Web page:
Inglewood Transit Connector Project Lands $1B Federal Grant

Written by Marybeth Luczak, Executive Editor
(Inglewood Transit Connector Rendering Courtesy of the City of Inglewood)

(Inglewood Transit Connector Rendering Courtesy of the City of Inglewood)

The Federal Transit Administration (FTA) will invest more than $1 billion in the Inglewood Transit Connector Project, a planned 1.6-mile, three-station automated people mover between Los Angeles County Metropolitan Transportation Authority’s (LACMTA) K Line and the city of Inglewood’s housing, employment, sports and entertainment centers, the city reported Jan. 4.

The $1,009,430,998 Capital Investment Grant (CIG) represents a commitment from FTA to cover 50% of the anticipated total cost of the fully elevated Inglewood Transit Connector, which the city said is being designed to carry up to 11,000 riders per hour.

The project is slated to address a first/last mile gap between the K Line and Inglewood’s Kia Forum, Sofi Stadium, YouTube Theater, and the Intuit Dome, as well as housing and commercial destinations in the surrounding area (see map below).

(Map Courtesy of City of Inglewood)

The CIG award comes on the heels of a “positive rating” from the FTA, which reviewed the project’s costs, its potential for strong ridership and its strong community support, the city said.

The project had already secured $873 million in local, state and federal funds, according to the city, which has partnered with LACMTA to establish the Inglewood Transit Connector Joint Powers Authority (JPA), “a single-purpose entity that is dedicated to overseeing the design, construction, financing, operations and maintenance of the system.” (Early last year, LACMTA approved a Master Cooperative Agreement with the city.) JPA will now work to leverage those committed funds and the CIG grant “to close a narrowing gap in construction, maintenance and operating costs,” the city said.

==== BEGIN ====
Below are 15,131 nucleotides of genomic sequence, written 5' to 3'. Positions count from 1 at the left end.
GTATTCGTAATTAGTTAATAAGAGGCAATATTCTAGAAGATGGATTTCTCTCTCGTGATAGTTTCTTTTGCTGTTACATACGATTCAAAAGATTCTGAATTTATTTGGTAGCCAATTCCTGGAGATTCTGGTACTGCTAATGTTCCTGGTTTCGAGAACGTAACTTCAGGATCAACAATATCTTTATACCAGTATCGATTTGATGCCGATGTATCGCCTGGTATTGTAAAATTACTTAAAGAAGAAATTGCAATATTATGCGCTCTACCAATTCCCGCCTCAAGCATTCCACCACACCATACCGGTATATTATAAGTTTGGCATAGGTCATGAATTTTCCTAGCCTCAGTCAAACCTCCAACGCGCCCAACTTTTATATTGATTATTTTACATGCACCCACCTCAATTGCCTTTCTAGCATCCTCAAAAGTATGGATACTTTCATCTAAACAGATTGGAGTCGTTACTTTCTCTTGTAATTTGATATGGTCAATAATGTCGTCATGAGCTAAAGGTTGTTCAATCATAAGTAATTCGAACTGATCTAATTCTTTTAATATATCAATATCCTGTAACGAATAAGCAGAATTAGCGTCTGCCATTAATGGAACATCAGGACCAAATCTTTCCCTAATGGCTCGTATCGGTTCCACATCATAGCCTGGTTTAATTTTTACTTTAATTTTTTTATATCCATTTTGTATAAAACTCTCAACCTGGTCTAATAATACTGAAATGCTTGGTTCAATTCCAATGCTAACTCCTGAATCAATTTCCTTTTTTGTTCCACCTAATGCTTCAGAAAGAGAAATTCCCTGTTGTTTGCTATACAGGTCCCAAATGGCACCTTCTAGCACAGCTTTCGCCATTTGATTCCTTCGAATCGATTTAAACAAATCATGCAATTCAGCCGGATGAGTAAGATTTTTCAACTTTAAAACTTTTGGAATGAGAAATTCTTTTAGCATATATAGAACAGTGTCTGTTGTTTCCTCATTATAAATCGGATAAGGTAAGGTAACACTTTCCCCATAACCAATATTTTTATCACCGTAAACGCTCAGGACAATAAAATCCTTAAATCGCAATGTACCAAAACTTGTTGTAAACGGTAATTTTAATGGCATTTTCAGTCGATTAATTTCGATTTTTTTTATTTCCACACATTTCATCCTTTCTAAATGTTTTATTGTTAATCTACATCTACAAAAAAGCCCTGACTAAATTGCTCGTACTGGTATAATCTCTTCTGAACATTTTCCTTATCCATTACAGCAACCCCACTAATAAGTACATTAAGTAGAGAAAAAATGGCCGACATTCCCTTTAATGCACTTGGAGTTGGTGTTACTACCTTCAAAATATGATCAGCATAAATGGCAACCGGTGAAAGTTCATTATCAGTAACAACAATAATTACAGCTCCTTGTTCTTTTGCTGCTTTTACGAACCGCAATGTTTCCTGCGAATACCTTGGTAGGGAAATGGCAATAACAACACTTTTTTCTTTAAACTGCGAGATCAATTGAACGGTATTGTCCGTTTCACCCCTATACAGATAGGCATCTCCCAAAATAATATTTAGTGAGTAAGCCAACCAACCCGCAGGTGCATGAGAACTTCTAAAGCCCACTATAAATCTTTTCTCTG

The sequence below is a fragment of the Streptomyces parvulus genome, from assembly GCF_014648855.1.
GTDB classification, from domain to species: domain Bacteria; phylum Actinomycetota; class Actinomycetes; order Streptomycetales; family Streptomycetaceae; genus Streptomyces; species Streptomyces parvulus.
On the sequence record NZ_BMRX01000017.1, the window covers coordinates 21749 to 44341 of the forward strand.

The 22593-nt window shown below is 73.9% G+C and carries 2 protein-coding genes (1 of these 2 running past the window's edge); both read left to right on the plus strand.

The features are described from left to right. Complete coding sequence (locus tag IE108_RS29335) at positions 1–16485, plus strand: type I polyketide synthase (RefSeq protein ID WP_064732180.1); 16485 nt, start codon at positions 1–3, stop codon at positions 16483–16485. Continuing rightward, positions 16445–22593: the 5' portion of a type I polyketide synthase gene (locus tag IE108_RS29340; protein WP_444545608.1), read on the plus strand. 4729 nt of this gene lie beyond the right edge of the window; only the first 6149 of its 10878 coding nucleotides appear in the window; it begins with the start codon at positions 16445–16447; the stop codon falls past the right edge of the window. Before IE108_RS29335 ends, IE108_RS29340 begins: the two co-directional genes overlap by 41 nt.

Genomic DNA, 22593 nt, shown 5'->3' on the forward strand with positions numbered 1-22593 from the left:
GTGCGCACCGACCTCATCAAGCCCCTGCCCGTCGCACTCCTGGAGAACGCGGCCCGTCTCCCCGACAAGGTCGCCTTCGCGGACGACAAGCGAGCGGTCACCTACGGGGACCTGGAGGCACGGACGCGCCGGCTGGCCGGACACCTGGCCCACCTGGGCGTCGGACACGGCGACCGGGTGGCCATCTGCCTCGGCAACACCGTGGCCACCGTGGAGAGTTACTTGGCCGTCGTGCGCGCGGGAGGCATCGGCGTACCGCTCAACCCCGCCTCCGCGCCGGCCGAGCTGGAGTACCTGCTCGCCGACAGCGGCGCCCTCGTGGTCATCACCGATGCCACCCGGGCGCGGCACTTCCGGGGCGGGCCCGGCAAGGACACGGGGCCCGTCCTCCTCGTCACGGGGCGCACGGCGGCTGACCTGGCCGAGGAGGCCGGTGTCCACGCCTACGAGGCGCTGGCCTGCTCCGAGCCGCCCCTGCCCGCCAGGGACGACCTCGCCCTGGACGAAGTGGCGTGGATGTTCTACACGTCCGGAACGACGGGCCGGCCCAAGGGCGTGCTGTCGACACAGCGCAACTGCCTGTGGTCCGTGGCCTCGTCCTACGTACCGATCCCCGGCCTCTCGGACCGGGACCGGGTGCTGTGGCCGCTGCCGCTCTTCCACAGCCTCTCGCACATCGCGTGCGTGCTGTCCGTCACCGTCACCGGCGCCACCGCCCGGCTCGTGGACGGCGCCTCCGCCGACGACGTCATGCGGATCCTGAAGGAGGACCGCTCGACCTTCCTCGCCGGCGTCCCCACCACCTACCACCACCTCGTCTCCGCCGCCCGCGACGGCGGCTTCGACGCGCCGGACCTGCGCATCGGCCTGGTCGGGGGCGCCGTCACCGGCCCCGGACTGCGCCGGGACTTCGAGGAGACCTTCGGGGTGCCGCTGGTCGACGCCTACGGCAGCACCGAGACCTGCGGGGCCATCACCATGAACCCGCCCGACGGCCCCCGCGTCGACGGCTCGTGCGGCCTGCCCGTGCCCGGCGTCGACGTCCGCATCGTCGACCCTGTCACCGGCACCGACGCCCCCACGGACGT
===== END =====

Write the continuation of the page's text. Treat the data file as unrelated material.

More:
Three prequalified teams are now preparing bids to implement the project, and a selection is expected this summer, according to the city.

“By signaling their commitment to invest significantly in our project, the federal government is recognizing the importance of providing better transportation options for our residents and to everyone in our region who wants to work and visit our city and its outstanding sports, entertainment, and commercial facilities,” Inglewood Mayor James T. Butts said Jan. 4. “We owe a debt of gratitude not only to the Biden Administration but also to U.S. Senator Alex Padilla [D-Calif.], the late Senator Dianne Feinstein, USDOT and FTA leadership, as well as Governor [Gavin] Newson, Assemblywoman Tina McKinnor and other state and local partners. I want to acknowledge the Metro [LACMTA] Board of Directors, CEO Stephanie Wiggins, Mayor Karen Bass of Los Angeles, the County Board of Supervisors, and my fellow mayors across the South Bay. We have collectively aligned around one goal–making sure those coming and going to Inglewood have the optimal experience through a modern transit solution that serves fans, employees, visitors and residents alike.”

“This action delivers on the promise of the Bipartisan Infrastructure Law to support communities whose transit infrastructure has been neglected for too long and who have been impacted negatively by the construction of major freeways like the I-405 in Inglewood,” Sen. Padilla said.

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